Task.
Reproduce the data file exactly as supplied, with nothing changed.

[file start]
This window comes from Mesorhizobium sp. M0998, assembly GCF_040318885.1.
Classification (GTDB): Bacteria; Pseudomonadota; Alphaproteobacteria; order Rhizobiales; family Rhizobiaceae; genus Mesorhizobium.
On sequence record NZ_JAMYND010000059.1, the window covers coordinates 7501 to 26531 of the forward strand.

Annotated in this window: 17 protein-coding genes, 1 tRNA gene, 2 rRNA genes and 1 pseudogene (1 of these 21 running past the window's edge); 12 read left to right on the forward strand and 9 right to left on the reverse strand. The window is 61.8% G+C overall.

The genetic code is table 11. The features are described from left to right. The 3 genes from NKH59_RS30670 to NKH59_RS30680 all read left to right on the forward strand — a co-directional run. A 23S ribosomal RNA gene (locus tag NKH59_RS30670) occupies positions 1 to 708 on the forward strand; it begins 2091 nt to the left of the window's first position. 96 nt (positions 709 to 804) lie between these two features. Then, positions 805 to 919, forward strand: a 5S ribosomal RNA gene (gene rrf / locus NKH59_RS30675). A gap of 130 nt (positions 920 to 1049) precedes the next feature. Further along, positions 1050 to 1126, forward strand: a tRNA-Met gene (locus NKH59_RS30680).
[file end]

This window comes from Mesorhizobium sp. M0998, assembly GCF_040318885.1.
Classification (GTDB): Bacteria; Pseudomonadota; Alphaproteobacteria; order Rhizobiales; family Rhizobiaceae; genus Mesorhizobium.
On sequence record NZ_JAMYND010000059.1, the window covers coordinates 7501 to 26531 of the forward strand.

Annotated in this window: 17 protein-coding genes, 1 tRNA gene, 2 rRNA genes and 1 pseudogene (1 of these 21 running past the window's edge); 12 read left to right on the forward strand and 9 right to left on the reverse strand. The window is 61.8% G+C overall.

The genetic code is table 11. The features are described from left to right. The 3 genes from NKH59_RS30670 to NKH59_RS30680 all read left to right on the forward strand — a co-directional run. A 23S ribosomal RNA gene (locus tag NKH59_RS30670) occupies positions 1 to 708 on the forward strand; it begins 2091 nt to the left of the window's first position. 96 nt (positions 709 to 804) lie between these two features. Then, positions 805 to 919, forward strand: a 5S ribosomal RNA gene (gene rrf / locus NKH59_RS30675). A gap of 130 nt (positions 920 to 1049) precedes the next feature. Further along, positions 1050 to 1126, forward strand: a tRNA-Met gene (locus NKH59_RS30680).